Importing your car into Spain before the UK quits the EU

Importing your car into Spain before the UK quits the EU

Importing your car into Spain before the UK quits the EU

If you’re about to permanently leave the UK for Spain and can’t bear to part with your car, here’s how to import it.

Spanish bureaucracy is infamous amongst the British expat community, with hoops set up for jumping through on almost all the important things in life. It’s not that officials want to give you a hard time as new expat arrivals, it’s just the way things are and getting used to it is part of the expat experience. Importing your precious car is no exception to the rule, with ‘long and complicated’ not quite describing the chaos and confusion.

If you’re a registered permanent resident in Spain intent on bringing your car into the country, you’ll need to register it within 30 days of its arrival, whether you’ve driven it in yourself or had it shipped. If you’re arriving from a non-EU member state and it’s been shipped, you’ll need to pay the Import Office the relevant amount of tax before you can be reunited with your wheels. If you’ve driven it over and failed to register it, you can expect a fine if stopped by local police.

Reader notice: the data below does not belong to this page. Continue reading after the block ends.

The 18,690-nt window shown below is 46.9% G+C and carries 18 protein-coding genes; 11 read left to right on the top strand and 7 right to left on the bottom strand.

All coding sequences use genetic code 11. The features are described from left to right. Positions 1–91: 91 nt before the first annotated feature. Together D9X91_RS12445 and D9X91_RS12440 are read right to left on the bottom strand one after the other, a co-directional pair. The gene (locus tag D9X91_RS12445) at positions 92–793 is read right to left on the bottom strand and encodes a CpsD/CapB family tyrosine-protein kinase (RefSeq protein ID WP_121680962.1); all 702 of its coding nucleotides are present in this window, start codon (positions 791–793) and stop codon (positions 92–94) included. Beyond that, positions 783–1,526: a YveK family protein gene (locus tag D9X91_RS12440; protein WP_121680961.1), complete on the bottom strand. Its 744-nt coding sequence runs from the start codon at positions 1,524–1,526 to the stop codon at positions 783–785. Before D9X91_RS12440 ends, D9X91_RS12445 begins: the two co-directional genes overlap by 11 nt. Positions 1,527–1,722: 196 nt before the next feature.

The good news is that certain categories of expat resident don’t need to register their cars if they’re planning to spend less than six months in residence. This applies to foreigners with second homes, students, some pensioners and cross-border regular commuters using company cars. However, all drivers in Spain, whether expat or nationals, must make sure their car insurance and MOT or equivalent is fully valid as it’s impossible to get a Spanish MOT certificate if the car isn’t registered in Spain, giving yet another good reason to register it as soon as is possible after its arrival.

It’s not certain what may change for UK expats should the threat of a no-deal Brexit actually become reality, but getting an international driving license before you leave for Spain would seem to be a good idea, and making enquiries about insurance coverage for Europe as well as the home country might also be wise. If you’re looking to leave in the very near future whilst the UK is still part of the EU, you shouldn’t have to pay import tax on your car. but no-one knows how this may change or when.

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